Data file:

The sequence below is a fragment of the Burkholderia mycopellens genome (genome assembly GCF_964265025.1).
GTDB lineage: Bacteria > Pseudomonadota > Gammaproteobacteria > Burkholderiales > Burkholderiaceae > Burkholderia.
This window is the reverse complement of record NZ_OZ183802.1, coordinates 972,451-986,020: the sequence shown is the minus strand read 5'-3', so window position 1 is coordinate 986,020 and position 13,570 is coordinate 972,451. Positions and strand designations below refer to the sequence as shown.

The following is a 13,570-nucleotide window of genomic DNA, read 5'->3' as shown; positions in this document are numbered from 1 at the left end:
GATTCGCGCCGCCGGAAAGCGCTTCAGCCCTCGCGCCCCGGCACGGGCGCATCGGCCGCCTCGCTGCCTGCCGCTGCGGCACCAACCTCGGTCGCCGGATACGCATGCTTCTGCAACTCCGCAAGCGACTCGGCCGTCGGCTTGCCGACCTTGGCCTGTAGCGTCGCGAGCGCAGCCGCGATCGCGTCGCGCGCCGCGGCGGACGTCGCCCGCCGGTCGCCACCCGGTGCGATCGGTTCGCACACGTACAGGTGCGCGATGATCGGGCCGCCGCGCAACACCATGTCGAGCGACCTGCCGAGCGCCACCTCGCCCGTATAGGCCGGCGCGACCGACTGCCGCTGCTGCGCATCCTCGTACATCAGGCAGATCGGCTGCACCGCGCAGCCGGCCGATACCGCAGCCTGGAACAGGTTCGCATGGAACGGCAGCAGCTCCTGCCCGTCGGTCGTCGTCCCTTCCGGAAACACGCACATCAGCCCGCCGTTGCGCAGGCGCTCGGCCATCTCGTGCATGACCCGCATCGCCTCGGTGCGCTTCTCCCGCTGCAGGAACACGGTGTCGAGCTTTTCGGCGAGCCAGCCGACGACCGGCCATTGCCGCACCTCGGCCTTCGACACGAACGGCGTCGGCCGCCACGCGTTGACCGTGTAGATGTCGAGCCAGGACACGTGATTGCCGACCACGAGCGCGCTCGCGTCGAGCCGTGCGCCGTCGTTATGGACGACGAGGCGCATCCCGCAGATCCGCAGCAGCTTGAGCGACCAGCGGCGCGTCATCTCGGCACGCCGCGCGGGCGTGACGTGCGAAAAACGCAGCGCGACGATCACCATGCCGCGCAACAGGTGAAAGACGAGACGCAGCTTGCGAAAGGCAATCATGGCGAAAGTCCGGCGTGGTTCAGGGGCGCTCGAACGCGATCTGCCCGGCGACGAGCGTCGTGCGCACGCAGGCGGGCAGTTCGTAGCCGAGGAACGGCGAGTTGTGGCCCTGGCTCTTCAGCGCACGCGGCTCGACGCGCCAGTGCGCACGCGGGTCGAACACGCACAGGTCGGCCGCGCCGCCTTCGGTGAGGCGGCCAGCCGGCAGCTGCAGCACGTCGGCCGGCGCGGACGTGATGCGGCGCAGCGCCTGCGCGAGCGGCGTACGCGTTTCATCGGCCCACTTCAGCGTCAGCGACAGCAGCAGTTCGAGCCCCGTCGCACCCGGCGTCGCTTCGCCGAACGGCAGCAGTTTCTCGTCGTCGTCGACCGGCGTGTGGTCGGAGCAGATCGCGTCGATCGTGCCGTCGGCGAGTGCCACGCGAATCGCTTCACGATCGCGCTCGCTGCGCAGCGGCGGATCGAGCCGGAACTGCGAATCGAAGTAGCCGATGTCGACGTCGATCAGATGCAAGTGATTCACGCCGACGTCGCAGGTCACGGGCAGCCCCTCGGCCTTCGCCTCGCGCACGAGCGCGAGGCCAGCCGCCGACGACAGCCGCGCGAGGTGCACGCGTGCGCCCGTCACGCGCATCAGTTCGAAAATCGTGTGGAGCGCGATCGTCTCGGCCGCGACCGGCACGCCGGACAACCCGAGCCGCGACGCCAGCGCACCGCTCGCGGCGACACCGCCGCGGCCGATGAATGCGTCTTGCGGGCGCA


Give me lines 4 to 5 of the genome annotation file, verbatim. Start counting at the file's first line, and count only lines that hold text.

The following is a 13,570-nucleotide window of genomic DNA, read 5'->3' as shown; positions in this document are numbered from 1 at the left end:
GATTCGCGCCGCCGGAAAGCGCTTCAGCCCTCGCGCCCCGGCACGGGCGCATCGGCCGCCTCGCTGCCTGCCGCTGCGGCACCAACCTCGGTCGCCGGATACGCATGCTTCTGCAACTCCGCAAGCGACTCGGCCGTCGGCTTGCCGACCTTGGCCTGTAGCGTCGCGAGCGCAGCCGCGATCGCGTCGCGCGCCGCGGCGGACGTCGCCCGCCGGTCGCCACCCGGTGCGATCGGTTCGCACACGTACAGGTGCGCGATGATCGGGCCGCCGCGCAACACCATGTCGAGCGACCTGCCGAGCGCCACCTCGCCCGTATAGGCCGGCGCGACCGACTGCCGCTGCTGCGCATCCTCGTACATCAGGCAGATCGGCTGCACCGCGCAGCCGGCCGATACCGCAGCCTGGAACAGGTTCGCATGGAACGGCAGCAGCTCCTGCCCGTCGGTCGTCGTCCCTTCCGGAAACACGCACATCAGCCCGCCGTTGCGCAGGCGCTCGGCCATCTCGTGCATGACCCGCATCGCCTCGGTGCGCTTCTCCCGCTGCAGGAACACGGTGTCGAGCTTTTCGGCGAGCCAGCCGACGACCGGCCATTGCCGCACCTCGGCCTTCGACACGAACGGCGTCGGCCGCCACGCGTTGACCGTGTAGATGTCGAGCCAGGACACGTGATTGCCGACCACGAGCGCGCTCGCGTCGAGCCGTGCGCCGTCGTTATGGACGACGAGGCGCATCCCGCAGATCCGCAGCAGCTTGAGCGACCAGCGGCGCGTCATCTCGGCACGCCGCGCGGGCGTGACGTGCGAAAAACGCAGCGCGACGATCACCATGCCGCGCAACAGGTGAAAGACGAGACGCAGCTTGCGAAAGGCAATCATGGCGAAAGTCCGGCGTGGTTCAGGGGCGCTCGAACGCGATCTGCCCGGCGACGAGCGTCGTGCGCACGCAGGCGGGCAGTTCGTAGCCGAGGAACGGCGAGTTGTGGCCCTGGCTCTTCAGCGCACGCGGCTCGACGCGCCAGTGCGCACGCGGGTCGAACACGCACAGGTCGGCCGCGCCGCCTTCGGTGAGGCGGCCAGCCGGCAGCTGCAGCACGTCGGCCGGCGCGGACGTGATGCGGCGCAGCGCCTGCGCGAGCGGCGTACGCGTTTCATCGGCCCACTTCAGCGTCAGCGACAGCAGCAGTTCGAGCCCCGTCGCACCCGGCGTCGCTTCGCCGAACGGCAGCAGTTTCTCGTCGTCGTCGACCGGCGTGTGGTCGGAGCAGATCGCGTCGATCGTGCCGTCGGCGAGTGCCACGCGAATCGCTTCACGATCGCGCTCGCTGCGCAGCGGCGGATCGAGCCGGAACTGCGAATCGAAGTAGCCGATGTCGACGTCGATCAGATGCAAGTGATTCACGCCGACGTCGCAGGTCACGGGCAGCCCCTCGGCCTTCGCCTCGCGCACGAGCGCGAGGCCAGCCGCCGACGACAGCCGCGCGAGGTGCACGCGTGCGCCCGTCACGCGCATCAGTTCGAAAATCGTGTGGAGCGCGATCGTCTCGGCCGCGACCGGCACGCCGGACAACCCGAGCCGCGACGCCAGCGCACCGCTCGCGGCGACACCGCCGCGGCCGATGAATGCGTCTTGCGGGCGCA